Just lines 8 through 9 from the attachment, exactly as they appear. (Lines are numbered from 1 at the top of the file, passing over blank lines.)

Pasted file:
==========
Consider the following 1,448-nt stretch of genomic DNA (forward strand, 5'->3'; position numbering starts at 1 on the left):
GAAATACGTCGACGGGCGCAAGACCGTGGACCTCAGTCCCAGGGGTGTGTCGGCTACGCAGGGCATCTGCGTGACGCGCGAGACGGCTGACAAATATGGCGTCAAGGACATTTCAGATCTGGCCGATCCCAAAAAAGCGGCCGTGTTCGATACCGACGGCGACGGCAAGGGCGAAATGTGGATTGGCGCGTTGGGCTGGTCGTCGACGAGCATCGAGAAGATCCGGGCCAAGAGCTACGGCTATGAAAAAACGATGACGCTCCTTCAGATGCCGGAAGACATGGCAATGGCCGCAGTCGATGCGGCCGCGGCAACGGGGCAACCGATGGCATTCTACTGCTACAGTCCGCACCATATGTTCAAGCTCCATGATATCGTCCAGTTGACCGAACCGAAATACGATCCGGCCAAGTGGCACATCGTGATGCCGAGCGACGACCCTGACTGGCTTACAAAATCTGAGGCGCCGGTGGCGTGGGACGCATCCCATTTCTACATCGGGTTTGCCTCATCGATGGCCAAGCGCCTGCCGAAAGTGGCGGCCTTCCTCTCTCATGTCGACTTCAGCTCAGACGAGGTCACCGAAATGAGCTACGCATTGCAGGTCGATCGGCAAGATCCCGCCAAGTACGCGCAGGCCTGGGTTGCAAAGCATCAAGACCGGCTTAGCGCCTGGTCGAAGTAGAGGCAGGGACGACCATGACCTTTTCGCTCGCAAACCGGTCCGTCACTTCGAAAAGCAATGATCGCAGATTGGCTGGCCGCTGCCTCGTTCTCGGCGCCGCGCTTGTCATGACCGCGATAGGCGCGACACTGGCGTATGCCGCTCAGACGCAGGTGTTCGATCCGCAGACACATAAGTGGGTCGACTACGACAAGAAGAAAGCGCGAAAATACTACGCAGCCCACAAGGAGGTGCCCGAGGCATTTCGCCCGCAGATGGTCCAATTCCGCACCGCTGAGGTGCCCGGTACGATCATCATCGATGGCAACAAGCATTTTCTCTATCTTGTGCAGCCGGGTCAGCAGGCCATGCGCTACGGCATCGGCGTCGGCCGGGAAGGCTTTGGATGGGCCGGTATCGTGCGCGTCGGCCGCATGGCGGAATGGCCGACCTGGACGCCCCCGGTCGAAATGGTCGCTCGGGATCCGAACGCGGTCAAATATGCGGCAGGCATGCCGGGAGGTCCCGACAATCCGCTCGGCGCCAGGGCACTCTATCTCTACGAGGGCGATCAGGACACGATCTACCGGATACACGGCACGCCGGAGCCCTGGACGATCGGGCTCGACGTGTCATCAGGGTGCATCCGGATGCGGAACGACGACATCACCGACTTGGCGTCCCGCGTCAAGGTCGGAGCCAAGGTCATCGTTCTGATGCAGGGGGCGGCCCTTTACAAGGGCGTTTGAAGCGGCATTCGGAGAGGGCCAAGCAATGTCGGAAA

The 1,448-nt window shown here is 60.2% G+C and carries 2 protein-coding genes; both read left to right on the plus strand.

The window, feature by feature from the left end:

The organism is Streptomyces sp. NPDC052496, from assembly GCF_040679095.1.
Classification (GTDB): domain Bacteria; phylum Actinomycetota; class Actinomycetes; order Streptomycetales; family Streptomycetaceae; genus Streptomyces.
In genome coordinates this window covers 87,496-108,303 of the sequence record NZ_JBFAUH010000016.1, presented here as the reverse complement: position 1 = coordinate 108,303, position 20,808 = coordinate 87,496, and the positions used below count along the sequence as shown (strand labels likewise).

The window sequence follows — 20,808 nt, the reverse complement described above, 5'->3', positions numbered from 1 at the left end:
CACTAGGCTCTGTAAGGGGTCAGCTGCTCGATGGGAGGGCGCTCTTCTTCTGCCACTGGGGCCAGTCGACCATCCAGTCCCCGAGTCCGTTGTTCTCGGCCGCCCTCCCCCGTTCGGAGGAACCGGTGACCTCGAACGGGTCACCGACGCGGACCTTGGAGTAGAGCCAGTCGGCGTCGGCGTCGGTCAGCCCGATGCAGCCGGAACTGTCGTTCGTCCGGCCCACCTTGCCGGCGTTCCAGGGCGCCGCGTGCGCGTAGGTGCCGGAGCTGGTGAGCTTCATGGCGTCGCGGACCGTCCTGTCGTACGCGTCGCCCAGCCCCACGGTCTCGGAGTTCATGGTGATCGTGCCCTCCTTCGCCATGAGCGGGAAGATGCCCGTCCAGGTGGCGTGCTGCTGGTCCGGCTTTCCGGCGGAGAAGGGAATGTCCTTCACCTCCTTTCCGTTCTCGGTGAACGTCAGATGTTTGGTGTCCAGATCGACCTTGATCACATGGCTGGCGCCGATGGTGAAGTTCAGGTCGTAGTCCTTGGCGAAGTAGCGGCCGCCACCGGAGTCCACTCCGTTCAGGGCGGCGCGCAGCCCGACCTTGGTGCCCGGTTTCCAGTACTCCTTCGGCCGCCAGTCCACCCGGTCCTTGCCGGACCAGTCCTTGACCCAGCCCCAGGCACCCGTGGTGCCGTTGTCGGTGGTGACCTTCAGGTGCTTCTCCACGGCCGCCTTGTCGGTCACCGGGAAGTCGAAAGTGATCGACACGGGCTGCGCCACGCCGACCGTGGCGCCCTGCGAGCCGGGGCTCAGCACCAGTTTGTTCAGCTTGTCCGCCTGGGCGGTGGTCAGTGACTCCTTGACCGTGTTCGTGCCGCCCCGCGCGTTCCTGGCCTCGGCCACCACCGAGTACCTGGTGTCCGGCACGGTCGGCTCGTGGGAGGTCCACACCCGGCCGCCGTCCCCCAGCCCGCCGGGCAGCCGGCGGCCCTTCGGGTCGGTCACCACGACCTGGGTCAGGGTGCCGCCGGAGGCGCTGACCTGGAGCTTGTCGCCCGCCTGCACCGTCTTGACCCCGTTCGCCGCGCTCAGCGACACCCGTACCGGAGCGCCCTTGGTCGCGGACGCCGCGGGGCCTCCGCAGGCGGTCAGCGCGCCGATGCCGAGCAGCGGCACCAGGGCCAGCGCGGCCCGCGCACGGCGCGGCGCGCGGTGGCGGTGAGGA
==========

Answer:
The window sequence follows — 20,808 nt, the reverse complement described above, 5'->3', positions numbered from 1 at the left end:
CACTAGGCTCTGTAAGGGGTCAGCTGCTCGATGGGAGGGCGCTCTTCTTCTGCCACTGGGGCCAGTCGACCATCCAGTCCCCGAGTCCGTTGTTCTCGGCCGCCCTCCCCCGTTCGGAGGAACCGGTGACCTCGAACGGGTCACCGACGCGGACCTTGGAGTAGAGCCAGTCGGCGTCGGCGTCGGTCAGCCCGATGCAGCCGGAACTGTCGTTCGTCCGGCCCACCTTGCCGGCGTTCCAGGGCGCCGCGTGCGCGTAGGTGCCGGAGCTGGTGAGCTTCATGGCGTCGCGGACCGTCCTGTCGTACGCGTCGCCCAGCCCCACGGTCTCGGAGTTCATGGTGATCGTGCCCTCCTTCGCCATGAGCGGGAAGATGCCCGTCCAGGTGGCGTGCTGCTGGTCCGGCTTTCCGGCGGAGAAGGGAATGTCCTTCACCTCCTTTCCGTTCTCGGTGAACGTCAGATGTTTGGTGTCCAGATCGACCTTGATCACATGGCTGGCGCCGATGGTGAAGTTCAGGTCGTAGTCCTTGGCGAAGTAGCGGCCGCCACCGGAGTCCACTCCGTTCAGGGCGGCGCGCAGCCCGACCTTGGTGCCCGGTTTCCAGTACTCCTTCGGCCGCCAGTCCACCCGGTCCTTGCCGGACCAGTCCTTGACCCAGCCCCAGGCACCCGTGGTGCCGTTGTCGGTGGTGACCTTCAGGTGCTTCTCCACGGCCGCCTTGTCGGTCACCGGGAAGTCGAAAGTGATCGACACGGGCTGCGCCACGCCGACCGTGGCGCCCTGCGAGCCGGGGCTCAGCACCAGTTTGTTCAGCTTGTCCGCCTGGGCGGTGGTCAGTGACTCCTTGACCGTGTTCGTGCCGCCCCGCGCGTTCCTGGCCTCGGCCACCACCGAGTACCTGGTGTCCGGCACGGTCGGCTCGTGGGAGGTCCACACCCGGCCGCCGTCCCCCAGCCCGCCGGGCAGCCGGCGGCCCTTCGGGTCGGTCACCACGACCTGGGTCAGGGTGCCGCCGGAGGCGCTGACCTGGAGCTTGTCGCCCGCCTGCACCGTCTTGACCCCGTTCGCCGCGCTCAGCGACACCCGTACCGGAGCGCCCTTGGTCGCGGACGCCGCGGGGCCTCCGCAGGCGGTCAGCGCGCCGATGCCGAGCAGCGGCACCAGGGCCAGCGCGGCCCGCGCACGGCGCGGCGCGCGGTGGCGGTGAGGA